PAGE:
Flashcards in CNS infections Deck (53):
What can an untreated CNS infection lead to?
Brain herniation and death
Cord compression and necrosis with subsequent permanent paralysis
What are the different types of CNS infections?
What is meningitis?
Inflammation of the meninges
What is encephalitis?
Inflammation of brain parenchyma
What are the different types of meningitis?
Acute aseptic (viral)
Acute focal suppurative (brain abscess, subdural and extradural empyema)
What will pyogenic meningitis show?
Thick layer of suppurative exudate covering the leptomeninges over the surface of the brain
Exudate in the basal and convexity surface
What will meningitis show microscopically?
Neutrophils in the subarachnoid space
Are neutrophils present in viral meningitis?
NO - it is aseptic
What is the basic treatment for bacterial meningitis
Ceftriaxone IV 2g bd
Dexamethasone IV 10mg qds (3ml of 3.3mg/ml base injection)
What are the risk factors for listeria infection?
Over 60 years
Immunocompromised including alcohol dependency and diabetes
What should be added to the empirical antibiotics if there are risk factors for listeria?
Amoxicillin IV 2g hourly
What is used instead of ceftriaxone in penicillin allergy?
Chloramphenicol IV 25mg/kg qds
What is used instead of amoxicillin cover for listeria in penicillin allergy?
Co-trimoxazole IV 120mg/kg divided into 4 doses/day
What should be added to empirical antibiotic therapy if there has been recent travel to a country with high rates of penicillin resistant pneumococci?
Vancomycin IV aiming for a pre dose level of 15-20mg/L OR rifampicin IV/PO 600mg bd
What are countries with high rates of pneumococcal resistance?
Should you continue dexamethasone in the case of a confirmed meningitis that is not pneumococcus?
No - stop
How long should dexamethasone be given?
What virus commonly causes meningitis?
How is viral meningitis diagnosed?
Viral stool culture
What is encephalitis?
Diffusely inflamed cerebral cortex
What are the common signs of encephalitis?
Mental status changes
What investigations are performed for encephalitis?
What is the treatment for encephalitis?
IV aciclovir 10mg/kg 8hrly
What is the treatment for viral meningitis?
Early management for bacterial meningitis then when viral confirmed STOP antibiotics, antivirals and steroids if enteroviral or mumps - supportive management
If HSV or VZV then antivirals continued
What are CT findings that are contraindications to an LP?
Significant brain shift/ swelling
Tight basal cisterns
What are the CSF findings for a bacterial infection?
Opening pressure: high
Cells: high/v high (100-50,000)
CSF/plasma glucose: low <40%
Protein (g/l): High >1
What are the normal CSF findings?
Opening pressure: 10-20 cm
CSF/plasma glucose: 50-66%
Protein (g/l): <0.45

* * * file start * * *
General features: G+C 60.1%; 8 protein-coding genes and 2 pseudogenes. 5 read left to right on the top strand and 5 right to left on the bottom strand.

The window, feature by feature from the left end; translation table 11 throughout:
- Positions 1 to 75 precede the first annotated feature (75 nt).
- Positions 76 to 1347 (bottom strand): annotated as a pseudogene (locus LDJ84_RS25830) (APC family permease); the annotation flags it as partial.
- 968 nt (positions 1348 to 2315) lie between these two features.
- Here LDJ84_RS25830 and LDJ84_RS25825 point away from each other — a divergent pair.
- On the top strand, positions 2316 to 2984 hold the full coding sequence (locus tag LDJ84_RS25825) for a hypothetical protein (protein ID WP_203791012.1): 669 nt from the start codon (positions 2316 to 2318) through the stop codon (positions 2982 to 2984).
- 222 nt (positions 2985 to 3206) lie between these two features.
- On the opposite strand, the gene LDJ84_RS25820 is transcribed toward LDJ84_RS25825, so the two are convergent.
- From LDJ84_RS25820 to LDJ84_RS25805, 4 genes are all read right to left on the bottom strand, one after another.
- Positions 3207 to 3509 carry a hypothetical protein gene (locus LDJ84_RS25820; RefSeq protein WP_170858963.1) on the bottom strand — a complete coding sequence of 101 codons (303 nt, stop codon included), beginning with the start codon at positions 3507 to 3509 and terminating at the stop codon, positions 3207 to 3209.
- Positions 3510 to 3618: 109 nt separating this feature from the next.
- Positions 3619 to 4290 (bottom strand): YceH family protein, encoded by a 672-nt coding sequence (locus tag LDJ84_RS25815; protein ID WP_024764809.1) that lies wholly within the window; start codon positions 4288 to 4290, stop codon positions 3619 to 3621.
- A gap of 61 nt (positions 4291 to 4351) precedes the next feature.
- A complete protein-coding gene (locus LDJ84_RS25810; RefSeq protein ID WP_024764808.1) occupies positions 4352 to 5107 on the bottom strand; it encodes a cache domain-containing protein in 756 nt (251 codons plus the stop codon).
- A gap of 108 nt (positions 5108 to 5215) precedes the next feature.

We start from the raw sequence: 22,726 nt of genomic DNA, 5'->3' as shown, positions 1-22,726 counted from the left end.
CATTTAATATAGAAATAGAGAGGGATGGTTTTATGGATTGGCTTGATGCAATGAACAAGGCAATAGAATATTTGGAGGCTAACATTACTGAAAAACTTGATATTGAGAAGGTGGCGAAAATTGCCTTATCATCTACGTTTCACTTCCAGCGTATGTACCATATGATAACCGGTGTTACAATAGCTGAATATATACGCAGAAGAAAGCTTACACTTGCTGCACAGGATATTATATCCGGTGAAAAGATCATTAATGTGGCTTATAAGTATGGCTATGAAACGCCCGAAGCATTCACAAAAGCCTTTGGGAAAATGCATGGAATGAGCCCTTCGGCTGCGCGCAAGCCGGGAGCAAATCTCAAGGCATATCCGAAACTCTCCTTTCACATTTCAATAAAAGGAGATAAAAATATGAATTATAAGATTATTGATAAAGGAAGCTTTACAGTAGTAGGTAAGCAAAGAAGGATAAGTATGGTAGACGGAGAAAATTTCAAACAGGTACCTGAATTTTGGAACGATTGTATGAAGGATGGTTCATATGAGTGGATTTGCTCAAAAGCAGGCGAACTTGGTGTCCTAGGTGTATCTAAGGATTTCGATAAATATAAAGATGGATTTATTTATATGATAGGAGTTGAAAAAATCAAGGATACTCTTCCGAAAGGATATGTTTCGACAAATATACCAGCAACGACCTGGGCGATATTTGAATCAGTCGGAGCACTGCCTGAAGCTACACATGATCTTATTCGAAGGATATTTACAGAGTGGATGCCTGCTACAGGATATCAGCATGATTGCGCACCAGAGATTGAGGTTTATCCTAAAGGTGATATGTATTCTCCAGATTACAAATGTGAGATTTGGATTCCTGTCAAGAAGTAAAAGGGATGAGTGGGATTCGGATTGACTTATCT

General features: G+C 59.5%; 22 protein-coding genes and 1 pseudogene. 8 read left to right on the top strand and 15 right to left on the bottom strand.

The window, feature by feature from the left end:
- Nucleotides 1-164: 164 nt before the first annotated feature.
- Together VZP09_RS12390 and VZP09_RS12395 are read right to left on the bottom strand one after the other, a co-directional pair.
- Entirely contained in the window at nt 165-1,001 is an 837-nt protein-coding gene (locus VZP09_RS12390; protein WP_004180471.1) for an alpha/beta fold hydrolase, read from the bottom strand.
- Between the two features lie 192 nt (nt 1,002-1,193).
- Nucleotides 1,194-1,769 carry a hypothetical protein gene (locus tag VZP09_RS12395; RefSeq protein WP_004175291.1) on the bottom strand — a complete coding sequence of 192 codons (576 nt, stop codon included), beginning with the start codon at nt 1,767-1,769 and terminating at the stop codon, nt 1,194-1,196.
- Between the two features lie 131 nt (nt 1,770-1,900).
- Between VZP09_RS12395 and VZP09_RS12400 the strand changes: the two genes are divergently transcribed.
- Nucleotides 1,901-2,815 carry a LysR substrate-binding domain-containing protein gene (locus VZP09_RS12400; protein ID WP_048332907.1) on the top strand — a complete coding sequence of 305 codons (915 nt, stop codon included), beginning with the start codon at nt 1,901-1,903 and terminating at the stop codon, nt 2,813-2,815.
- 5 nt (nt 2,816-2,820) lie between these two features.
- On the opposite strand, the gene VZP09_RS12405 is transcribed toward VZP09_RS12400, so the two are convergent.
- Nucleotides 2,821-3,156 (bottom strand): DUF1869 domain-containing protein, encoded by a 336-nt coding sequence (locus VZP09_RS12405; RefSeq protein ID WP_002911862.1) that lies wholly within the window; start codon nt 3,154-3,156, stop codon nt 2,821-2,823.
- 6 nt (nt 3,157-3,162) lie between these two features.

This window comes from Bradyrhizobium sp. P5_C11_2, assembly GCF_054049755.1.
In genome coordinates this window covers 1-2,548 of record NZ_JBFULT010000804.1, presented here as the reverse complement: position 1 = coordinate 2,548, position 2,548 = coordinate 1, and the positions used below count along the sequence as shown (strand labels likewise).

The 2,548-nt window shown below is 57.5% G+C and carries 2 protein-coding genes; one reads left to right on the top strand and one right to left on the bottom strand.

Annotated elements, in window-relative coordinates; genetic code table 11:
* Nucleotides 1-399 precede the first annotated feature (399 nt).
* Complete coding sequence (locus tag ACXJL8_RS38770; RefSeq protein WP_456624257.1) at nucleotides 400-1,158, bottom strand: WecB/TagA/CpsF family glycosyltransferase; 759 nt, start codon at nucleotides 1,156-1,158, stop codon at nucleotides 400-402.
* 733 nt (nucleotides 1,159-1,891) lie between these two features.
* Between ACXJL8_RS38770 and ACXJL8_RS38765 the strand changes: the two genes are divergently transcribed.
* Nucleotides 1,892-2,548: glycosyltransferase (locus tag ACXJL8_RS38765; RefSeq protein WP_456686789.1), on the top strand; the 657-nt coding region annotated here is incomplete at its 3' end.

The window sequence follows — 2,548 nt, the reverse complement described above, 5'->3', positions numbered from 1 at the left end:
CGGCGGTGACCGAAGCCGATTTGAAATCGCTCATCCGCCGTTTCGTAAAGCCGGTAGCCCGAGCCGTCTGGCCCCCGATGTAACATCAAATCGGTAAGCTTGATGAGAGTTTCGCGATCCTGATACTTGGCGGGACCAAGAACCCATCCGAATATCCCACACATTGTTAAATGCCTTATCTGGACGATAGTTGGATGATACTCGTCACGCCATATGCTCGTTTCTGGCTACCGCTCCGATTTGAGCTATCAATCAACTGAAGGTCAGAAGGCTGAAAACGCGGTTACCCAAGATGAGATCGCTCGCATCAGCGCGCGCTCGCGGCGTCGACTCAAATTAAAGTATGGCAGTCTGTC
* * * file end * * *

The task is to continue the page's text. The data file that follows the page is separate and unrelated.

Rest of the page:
What are the CSF findings for a viral infection?
Opening pressure: normal/high
Colour: "gin" clear
Cells: Slightly increased (5-1000)
CSF/plasma glucose: normal
Protein: normal-high (0.5-1.0)
What are the CSF findings for TB meningitis?
Opening pressure: high
Cells: slightly increased (<500)
CSF/plasma glucose: low-very low (<30%)
Protein (g/l): High-very high (1.0-5.0)
What are signs and symptoms of meningitis?
What is the epidemiology of community acquired bacterial meningitis?
Neonates: listeria, group B strep, e.coli
Ages 10-21: neisseria meningitidis
Age >21: streptococcus pneumoniae, neisseria meningitidis
>65: streptococcus pneumoniae, listeria
Neurosurg: staphylococcus aureus, gram neg bacillus
# cribriform plate: streptococcus pneumoniae
What are complications of meningitis?
Purulence at base of brain and convexities of rolandic and sylvian sulcus
Exudate around CN 3 and 6
Invasion of pia = abscess
What is the pathogenesis of bacterial meningitis?
1. Nasopharyngeal colonization
2. direct extension of bacteria (sinusitis, mastoiditis, brain abscess) or across skull defects/#
3. remote foci of infection (endocarditis, pneumonia, UTI)
What should be looked at in the CSF?
Haematology: cell count, differential
Microbiology: gram stain, cultures
Chemistry: glucose, protein
Where can neisseria meningitidis (meningococcal) be found to colonize?
Throats and nasopharynx
What are the symptoms of neisseria meningitis due to?
Where can strep pneumoniae be found?
Who is most susceptible to pneumococcal meningitis?
Patients with CSF skull fracture
Which meningitis are people with a HIV count below 100 likely to get?
How is cryptococcus diagnosed?
Subtle neurological presentaion
Asepti picture on CSF
V high opening pressure
What type of bacteria is listeria?
Gram positive bacillus
What is the treatment for TB meningitis?
Isoniazid + rifampicin (add pyrazinamide and ethambutol)
Who gets TB meningitis?
Previous TB on CXR
Poor yield from CSF
What is the treatment for cryptococcal meningitis?
IV amphotericin B and fluconazole
What percentage of bacterial meningitis are culture-neg?
Pre-LP use of oral antibiotics will lower culture positivity by 30%
What is aseptic meningitis?
Spinal fluid that has:
Low number of WBC
Minimally elevated proteins
What are the common causes of aseptic meningitis/encephalitis?
HSV 1 and 2
African tick typhus
Dural venous sinus thrombosis
Drug: co-trimoxazole, IVIG, NSAID
What will HSV encephalitis look like on MRI?
Affects temporal lobes
What are the clinical signs of bacterial meningitis?
Alteration in consciousness
Non-blanching purpuric/petichial rash
What is the contact prophylaxis regime?
600mg rifampicin orally 12-hourly for 4 doses or 10mg/kg orally 12 hourly for 4 doses (aged 3-11 mnths)
500mg ciprofloxacin orally as a single dose for adults and children over 12
What vaccine are available for meningitis?
Neisseria meningitidis - men ACWY given to all school leavers
What are CI to LP?
History of CNS disease (mass lesion, stroke, focal infection)
New onset seizure
Abnormal level of consciousness
Focal neurological deficit (blown pupils, ocular motility, abnormal visual fields, gaze palsy, arm or leg drift)